The direct financial effects of the global financial crisis have so far been limited due to Zambia’s reliance in domestic funding and limited exposure to external credit lines. However, the central bank has increased interest rates sharply as a result of portfolio outflows.
Agriculture and Rural Development
At a recent AERC research workshop in Nairobi, I made a comment about African governments’ not spending enough money on public goods, and spending too much on private goods such as fertilizers. The comment seemed to have struck a nerve. Several people in the audience pointed out that, in Malawi, fertilizer subsidies have increased cereal production, so government spending on fertilizers was not such a bad thing. Going beyond the general arguments that these fertilizer subsidies often don’t reach farmers (they’re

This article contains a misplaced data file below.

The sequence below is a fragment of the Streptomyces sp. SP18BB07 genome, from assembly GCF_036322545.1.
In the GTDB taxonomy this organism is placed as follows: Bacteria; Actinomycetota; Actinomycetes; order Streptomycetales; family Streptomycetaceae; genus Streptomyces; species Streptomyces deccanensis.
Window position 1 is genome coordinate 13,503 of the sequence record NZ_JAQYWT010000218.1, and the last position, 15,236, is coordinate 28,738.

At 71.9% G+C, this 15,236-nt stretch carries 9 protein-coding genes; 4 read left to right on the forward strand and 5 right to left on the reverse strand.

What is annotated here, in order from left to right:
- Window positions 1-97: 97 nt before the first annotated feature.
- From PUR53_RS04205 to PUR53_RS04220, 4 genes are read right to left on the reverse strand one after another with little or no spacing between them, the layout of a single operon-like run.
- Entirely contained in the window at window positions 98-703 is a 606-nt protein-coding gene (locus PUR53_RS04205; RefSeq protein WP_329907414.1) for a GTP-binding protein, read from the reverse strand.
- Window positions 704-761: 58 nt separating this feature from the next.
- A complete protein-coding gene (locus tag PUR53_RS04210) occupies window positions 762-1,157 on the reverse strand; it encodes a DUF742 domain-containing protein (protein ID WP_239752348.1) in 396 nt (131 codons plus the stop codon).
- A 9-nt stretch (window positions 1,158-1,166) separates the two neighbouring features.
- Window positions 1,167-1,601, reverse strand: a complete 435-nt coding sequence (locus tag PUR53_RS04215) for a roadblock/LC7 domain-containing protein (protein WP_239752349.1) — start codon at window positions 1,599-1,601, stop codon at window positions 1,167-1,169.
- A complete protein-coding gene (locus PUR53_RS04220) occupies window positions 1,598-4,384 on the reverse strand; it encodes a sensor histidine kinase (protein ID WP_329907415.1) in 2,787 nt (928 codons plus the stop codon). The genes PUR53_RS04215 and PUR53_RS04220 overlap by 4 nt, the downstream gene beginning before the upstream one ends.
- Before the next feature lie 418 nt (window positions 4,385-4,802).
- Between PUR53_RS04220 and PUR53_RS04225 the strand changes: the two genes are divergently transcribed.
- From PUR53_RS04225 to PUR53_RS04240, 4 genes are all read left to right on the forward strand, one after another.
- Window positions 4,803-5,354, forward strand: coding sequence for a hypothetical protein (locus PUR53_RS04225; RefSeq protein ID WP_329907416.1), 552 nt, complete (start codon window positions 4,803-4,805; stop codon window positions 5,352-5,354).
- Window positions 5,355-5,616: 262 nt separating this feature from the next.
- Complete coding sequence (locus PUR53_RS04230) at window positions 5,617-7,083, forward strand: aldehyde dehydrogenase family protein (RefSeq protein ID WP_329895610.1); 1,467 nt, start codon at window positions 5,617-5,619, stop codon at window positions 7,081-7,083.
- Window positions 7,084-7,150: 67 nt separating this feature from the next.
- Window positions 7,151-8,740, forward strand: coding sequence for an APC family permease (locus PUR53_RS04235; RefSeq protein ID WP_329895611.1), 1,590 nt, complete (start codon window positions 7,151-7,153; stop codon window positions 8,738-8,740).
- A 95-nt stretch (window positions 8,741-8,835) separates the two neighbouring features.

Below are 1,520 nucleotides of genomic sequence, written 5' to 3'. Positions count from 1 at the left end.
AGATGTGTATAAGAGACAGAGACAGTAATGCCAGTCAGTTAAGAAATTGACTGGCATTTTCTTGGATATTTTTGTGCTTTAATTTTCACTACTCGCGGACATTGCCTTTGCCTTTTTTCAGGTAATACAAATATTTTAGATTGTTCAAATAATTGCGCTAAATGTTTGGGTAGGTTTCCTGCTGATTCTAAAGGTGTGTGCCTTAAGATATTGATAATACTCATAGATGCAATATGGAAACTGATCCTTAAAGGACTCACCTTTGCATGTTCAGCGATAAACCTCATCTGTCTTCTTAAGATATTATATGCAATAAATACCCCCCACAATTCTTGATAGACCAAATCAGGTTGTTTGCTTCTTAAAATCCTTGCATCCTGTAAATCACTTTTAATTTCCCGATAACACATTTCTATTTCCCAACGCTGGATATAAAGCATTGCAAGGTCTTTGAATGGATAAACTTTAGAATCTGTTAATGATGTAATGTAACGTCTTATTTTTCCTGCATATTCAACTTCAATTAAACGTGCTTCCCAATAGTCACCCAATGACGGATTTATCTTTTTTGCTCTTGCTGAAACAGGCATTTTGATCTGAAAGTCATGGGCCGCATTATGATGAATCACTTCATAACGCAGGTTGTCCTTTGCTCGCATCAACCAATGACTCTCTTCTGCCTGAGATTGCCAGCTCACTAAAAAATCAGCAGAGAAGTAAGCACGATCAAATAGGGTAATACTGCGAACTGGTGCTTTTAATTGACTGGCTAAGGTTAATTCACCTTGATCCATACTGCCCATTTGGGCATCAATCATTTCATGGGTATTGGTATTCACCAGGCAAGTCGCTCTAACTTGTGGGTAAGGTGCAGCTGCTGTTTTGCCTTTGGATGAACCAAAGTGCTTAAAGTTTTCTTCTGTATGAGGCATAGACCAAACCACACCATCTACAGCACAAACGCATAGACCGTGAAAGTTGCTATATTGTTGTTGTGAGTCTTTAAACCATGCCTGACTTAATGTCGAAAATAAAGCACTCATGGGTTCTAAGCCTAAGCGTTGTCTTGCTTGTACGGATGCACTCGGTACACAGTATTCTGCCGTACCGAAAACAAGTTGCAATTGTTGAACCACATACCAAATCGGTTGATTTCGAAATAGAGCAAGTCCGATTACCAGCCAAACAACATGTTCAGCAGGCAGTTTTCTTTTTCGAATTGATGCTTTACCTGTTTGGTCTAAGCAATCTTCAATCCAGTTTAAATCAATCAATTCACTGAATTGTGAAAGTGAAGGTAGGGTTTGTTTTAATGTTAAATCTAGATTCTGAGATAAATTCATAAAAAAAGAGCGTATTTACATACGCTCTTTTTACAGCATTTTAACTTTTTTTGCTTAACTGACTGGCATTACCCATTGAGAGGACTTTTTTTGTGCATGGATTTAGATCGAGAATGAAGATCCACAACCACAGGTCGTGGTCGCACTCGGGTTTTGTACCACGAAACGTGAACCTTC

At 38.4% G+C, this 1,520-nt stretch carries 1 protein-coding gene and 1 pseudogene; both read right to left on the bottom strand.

I gave the Jerome A.Chazen lecture at Columbia Business School the other day. The gist of my talk was that:
There is widespread consensus that financial development is critical to economic growth, globally, and in Africa. Yet Mozambique, a country with very low levels of financial development (in a recent survey, only 13 percent of firms had obtained credit from the banking sector, rural credit is almost nonexistent), registered a GDP growth rate of over 8 percent a year over the last decade.